Pierre DeBois

Ecommerce + IoT + Amazon = Not Just Web Analytics

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Jamescon
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Re: Future?
Jamescon   8/24/2016 3:01:47 PM
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@Pierre. Using retail space as a showroom rather than having a deep on-site inventory could make sense in a lot of cases. Of course it would save the boutique size retailer on real estate and investment in inventory that just sits there. Even the big chains like Walmart could benefit from having a lot of samples while leaving the real inventory in a distribution center or back room. Then, when a shopper sees what they want to buy it's just a matter of how fast the supply chain can fulfill the order.

Plus, if one Walmart sees little or no demand for a product where they have 20 of it, there may be another Walmart in the next town where the product sells like hotcakes.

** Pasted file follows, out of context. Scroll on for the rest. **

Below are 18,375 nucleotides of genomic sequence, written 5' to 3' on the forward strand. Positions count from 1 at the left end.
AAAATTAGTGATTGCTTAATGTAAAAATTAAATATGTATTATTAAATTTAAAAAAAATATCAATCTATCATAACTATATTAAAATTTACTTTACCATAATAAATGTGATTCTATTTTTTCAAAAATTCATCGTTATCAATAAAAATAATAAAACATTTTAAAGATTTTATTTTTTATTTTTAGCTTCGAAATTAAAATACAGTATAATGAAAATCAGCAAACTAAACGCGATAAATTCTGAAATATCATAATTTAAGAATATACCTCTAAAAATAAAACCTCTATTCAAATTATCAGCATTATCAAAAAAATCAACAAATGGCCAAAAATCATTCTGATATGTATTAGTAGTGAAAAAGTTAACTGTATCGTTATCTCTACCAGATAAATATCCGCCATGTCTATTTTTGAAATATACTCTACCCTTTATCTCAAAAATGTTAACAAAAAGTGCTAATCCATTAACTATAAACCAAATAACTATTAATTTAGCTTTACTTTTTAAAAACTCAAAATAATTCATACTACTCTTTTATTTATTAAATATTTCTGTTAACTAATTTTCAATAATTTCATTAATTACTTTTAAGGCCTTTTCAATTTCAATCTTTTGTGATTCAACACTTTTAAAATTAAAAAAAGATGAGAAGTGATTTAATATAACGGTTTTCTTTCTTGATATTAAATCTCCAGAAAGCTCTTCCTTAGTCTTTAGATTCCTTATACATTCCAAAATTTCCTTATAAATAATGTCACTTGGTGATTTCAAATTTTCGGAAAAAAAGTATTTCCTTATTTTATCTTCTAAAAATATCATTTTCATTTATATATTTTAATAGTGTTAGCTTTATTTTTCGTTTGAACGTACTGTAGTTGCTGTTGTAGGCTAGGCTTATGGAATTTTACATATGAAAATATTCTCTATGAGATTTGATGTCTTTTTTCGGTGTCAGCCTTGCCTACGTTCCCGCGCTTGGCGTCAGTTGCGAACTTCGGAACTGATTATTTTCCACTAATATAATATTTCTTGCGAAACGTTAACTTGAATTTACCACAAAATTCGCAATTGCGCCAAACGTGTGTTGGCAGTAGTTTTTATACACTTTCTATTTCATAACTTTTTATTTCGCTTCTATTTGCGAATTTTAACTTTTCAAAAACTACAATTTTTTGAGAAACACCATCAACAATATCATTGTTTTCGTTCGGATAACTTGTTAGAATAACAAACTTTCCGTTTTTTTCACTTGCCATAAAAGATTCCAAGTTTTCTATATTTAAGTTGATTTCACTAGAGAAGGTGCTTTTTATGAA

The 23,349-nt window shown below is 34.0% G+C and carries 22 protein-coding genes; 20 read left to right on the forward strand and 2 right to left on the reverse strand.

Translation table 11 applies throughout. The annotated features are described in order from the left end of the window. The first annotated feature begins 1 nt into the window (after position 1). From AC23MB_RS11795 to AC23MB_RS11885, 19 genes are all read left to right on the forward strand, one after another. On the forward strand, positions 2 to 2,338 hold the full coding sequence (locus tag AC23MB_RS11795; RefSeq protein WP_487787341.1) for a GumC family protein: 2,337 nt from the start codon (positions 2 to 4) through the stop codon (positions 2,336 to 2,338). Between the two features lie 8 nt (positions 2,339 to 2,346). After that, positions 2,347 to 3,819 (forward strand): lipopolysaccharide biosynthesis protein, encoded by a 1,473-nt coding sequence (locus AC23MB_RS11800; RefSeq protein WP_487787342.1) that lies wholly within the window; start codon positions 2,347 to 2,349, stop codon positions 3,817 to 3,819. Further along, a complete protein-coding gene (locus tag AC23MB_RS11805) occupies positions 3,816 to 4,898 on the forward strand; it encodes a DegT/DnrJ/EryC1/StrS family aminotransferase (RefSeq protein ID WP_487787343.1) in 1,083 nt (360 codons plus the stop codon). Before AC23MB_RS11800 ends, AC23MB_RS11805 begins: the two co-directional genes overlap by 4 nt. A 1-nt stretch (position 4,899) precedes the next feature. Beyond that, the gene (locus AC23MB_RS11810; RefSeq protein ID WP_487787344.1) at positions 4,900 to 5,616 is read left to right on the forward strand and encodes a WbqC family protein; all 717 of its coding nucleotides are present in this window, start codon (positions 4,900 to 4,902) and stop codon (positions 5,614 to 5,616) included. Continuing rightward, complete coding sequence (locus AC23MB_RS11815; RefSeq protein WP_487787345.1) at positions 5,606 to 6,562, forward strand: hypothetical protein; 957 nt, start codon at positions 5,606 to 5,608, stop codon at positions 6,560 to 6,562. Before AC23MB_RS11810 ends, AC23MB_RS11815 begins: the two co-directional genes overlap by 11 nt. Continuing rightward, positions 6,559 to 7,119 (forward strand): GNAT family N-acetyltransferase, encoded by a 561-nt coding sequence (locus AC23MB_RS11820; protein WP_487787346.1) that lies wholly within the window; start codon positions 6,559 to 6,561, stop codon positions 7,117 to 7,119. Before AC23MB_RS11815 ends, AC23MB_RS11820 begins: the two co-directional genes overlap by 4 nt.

More important, however, is that if you don't have to display multiple copies of the same product on the shelves that would free up any store to offer more variety in terms of different product types, as well as more sizes and colors. I don't have hard numbers but it seems that most retail websites have a much broader product selection than the actual stores. Why not put more options in front of the customer where they can see and touch those products.

The way things are going with things like Prime, maybe the product you select during your lunch hour can be pulled out of the warehouse and be waiting for you at the end of the workday.

Zimana
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Re: Future?
Zimana   8/24/2016 2:41:14 PM
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I think the online retail brands like Warber Parker glasses are starting to wisely use that very model, Jim.  A few of them have found that they can reach customers in a few places and have display items for them to try.  I found that out with Warber last year when I replaced my glasses, so I can see how specialty need such as furniture and eyewear can take advantage.  It's a departure from early worries about retailer being gone, but actually I can see some spaces struggling to fill floorspace with retail names.  I guess we in the US have indeed hit a limit on space.